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What are Dental Inlays and Onlays?

Dental Inlays and Onlays are also called porcelain restorations, or more commonly, porcelain veneers. They’re meant to replace teeth that are too severely decayed or damaged to save with simple dental fillings. Porcelain veneers can also be used to correct mispositioned teeth or close spaces between your teeth (also known as a “gap”).

In-Lays (Inside the Mouth)

In-Lays are placed inside the mouth, which can cause more discomfort than the traditional temporary filling. In-lays are used to make changes to the shape of teeth, often to correct a misaligned bite or to give a different look to stumped teeth.

On-Lays (Outside the Mouth)

On-Lays are placed on the outside of your teeth and cover a majority of the tooth. On-lays can last up to 10 years and are a great option for people with little or no enamel left on their teeth.

Materials for use for Dental Inlays and Onlays

With so many options to choose from, finding the right material is essential. Inlays and Onlays can be made of gold, composite, or ceramic materials. There are several materials for in-lays and Onlays but what materials are most effective?


Gold Dental Inlays and Onlays

Gold is an excellent option for Inlays and Onlays because it's extremely strong and durable. Gold is a popular option for dental crowns, but since it's a very expensive material, it's not often used as a filling. However, if you have front teeth of value, gold inlays and Onlays are a great way to increase the worth of your smile.

Composite Inlays and Onlays

Composite is material in between gold and ceramic. It's a good alternative to gold, but on the expensive side. Composite isn't super strong, though, so consider if you want to use it for something that can be broken easily.

Ceramic Inlays and Onlays

Ceramic is the strongest material of all. It also has the least tendency to break when you chew your food or drink hard things like a cactus.

What are the benefits of having Dental Inlays and Onlays?

  1. To enhance the appearance of teeth
  2. To correct a misaligned bite/a gap between teeth
  3. To change the color of teeth for a more natural look
  4. To avoid cavities
  5. To prevent breakage of teeth from accidental chewing on hard things like a cactus or firm foods, etc.

What are the disadvantages of having Dental Inlays and Onlays?

  1. Inlays and Onlays can be bothersome to eat with.
  2. The tooth will not feel natural, thus the person is not able to speak, chew and drink as naturally as with their original teeth.
  3. Damage could occur during the treatment process (tooth preparation).

Inlay/Onlay Procedure: Step-By-Step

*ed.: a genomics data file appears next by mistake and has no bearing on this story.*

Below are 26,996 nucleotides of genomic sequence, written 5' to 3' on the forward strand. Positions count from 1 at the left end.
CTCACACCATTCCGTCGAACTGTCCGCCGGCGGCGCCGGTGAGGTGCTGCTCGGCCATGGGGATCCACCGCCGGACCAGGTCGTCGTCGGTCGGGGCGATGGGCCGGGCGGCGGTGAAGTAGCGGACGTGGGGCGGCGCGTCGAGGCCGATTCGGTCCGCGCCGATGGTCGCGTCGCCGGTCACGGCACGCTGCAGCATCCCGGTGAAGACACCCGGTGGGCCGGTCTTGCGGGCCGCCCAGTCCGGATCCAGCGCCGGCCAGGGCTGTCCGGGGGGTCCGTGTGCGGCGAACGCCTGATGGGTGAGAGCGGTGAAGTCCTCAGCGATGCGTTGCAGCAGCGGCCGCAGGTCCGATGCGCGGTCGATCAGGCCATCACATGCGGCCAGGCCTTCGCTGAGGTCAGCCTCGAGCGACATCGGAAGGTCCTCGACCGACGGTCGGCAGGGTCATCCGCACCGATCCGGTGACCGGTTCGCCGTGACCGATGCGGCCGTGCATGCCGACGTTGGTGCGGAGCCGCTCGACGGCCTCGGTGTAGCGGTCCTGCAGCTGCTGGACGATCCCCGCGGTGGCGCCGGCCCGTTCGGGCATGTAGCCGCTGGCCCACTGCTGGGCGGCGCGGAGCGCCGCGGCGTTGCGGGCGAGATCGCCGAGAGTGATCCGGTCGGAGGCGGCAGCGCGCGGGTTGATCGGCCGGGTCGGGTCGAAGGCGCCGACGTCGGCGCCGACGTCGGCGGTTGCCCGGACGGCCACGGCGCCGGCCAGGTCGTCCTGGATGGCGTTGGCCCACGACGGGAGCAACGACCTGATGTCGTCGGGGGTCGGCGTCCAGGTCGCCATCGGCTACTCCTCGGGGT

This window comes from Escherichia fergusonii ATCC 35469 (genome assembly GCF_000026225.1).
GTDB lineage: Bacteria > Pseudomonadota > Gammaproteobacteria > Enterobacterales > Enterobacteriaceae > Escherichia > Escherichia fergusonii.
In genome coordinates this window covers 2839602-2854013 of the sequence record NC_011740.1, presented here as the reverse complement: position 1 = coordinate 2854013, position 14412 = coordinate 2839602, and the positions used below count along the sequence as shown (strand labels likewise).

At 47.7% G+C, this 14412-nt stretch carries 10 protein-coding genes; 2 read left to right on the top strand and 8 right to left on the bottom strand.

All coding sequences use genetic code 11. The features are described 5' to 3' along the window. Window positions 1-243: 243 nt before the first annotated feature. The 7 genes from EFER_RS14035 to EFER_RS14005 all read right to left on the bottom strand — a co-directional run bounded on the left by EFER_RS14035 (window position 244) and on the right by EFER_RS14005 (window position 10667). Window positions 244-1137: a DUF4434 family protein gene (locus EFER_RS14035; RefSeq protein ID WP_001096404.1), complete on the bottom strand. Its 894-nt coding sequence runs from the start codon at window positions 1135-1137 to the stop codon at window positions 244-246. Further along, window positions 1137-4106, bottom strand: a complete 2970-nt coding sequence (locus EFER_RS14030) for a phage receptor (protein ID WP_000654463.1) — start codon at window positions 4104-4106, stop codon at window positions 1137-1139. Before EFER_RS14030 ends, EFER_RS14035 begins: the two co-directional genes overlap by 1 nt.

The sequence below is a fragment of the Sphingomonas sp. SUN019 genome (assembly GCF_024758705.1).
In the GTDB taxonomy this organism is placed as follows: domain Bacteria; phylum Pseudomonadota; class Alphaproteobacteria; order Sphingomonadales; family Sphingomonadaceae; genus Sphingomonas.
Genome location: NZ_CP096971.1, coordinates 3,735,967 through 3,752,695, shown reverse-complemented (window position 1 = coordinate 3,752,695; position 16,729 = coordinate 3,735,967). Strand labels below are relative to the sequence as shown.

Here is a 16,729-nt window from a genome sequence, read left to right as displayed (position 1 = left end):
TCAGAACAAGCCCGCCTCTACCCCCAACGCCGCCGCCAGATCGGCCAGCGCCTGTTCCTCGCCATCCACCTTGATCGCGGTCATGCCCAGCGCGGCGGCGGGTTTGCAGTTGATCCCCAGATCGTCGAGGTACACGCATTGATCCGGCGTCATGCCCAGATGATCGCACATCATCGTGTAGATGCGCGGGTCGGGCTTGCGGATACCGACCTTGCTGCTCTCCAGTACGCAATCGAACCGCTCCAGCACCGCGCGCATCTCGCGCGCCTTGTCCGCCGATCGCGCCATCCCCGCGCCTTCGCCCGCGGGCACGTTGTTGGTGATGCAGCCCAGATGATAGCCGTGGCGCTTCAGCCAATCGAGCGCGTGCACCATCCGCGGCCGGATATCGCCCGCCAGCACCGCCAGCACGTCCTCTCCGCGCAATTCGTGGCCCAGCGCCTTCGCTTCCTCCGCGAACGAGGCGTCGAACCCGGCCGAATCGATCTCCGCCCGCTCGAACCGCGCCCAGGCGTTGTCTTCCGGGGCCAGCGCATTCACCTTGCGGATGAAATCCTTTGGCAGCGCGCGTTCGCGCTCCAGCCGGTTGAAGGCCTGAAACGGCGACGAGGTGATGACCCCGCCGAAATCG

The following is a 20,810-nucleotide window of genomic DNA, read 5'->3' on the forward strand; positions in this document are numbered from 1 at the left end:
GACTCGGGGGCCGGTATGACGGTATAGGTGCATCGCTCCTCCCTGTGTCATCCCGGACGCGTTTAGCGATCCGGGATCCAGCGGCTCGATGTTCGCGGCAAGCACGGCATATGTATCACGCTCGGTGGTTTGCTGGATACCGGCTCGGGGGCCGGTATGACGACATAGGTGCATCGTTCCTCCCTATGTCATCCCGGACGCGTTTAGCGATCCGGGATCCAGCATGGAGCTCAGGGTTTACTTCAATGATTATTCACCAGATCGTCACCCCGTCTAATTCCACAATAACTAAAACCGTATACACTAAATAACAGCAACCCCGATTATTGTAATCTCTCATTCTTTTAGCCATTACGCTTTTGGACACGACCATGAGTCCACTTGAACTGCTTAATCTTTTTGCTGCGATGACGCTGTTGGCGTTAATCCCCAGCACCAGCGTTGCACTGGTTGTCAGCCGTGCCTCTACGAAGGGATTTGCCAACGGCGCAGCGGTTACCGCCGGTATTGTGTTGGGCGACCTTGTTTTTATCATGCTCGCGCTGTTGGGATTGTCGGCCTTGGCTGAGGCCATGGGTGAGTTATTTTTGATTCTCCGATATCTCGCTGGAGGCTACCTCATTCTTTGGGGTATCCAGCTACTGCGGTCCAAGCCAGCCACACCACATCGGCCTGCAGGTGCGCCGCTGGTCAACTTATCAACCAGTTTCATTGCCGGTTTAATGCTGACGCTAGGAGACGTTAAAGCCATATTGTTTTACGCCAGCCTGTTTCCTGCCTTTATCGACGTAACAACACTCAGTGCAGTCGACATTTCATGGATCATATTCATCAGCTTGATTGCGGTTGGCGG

Procedure 1

You will need to prepare your teeth for your Dental Inlays and Onlays with a tooth cleaning. Then, the dentist will make an impression on your teeth. This impression is used to create the In-Lays/On-Lays.

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Once you’ve selected a material, it’s time to observe how that material responds to different substances in the mouth.

Procedure 3

After the dentist has made your In-Lays/On-Lays, they will be adjusted for a perfect fit.

Procedure 4

You will probably need to have a temporary restoration placed until your Dental Inlays and Onlays are ready. This way, there are no gaps in between your teeth until you get your new Dental Inlays and Onlays.

Procedure 5

The last procedure would be setting up an appointment with your dentist. If you are having Inlays made, your dentist will clean the area they are putting them in with a special type of material. They may also need to file or grind down a bit of tooth for a better fit. Then, they will position the Inlays with dental picks. Once they have it in place, your teeth would be cemented with another special material that is used to harden it immediately so it doesn’t shift.

Who must have Dental Inlays and Onlays?

  1. Those whose teeth are too decayed or damaged to save with fillings
  2. Those who aren’t interested in the “chewing-associated discomfort” associated with temporary fillings
  3. Those whose natural teeth have been fractured or otherwise damaged to the point that restoration is necessary for their cosmetic outcome, rather than for function.

How Much Does an Inlay or Onlay Cost?

The cost of a Dental Inlay or Onlay will depend on the material of your choice. For example, a tooth made with gold will cost more than a tooth made with alumina ceramics.

Similarly, the price of an Inlay or Onlay is dependent on the materials used and the complexity of its design. A simpler piece will cost less than a more complicated one.

We should also note that different dental institutions may charge you differently for Inlays and Onlays.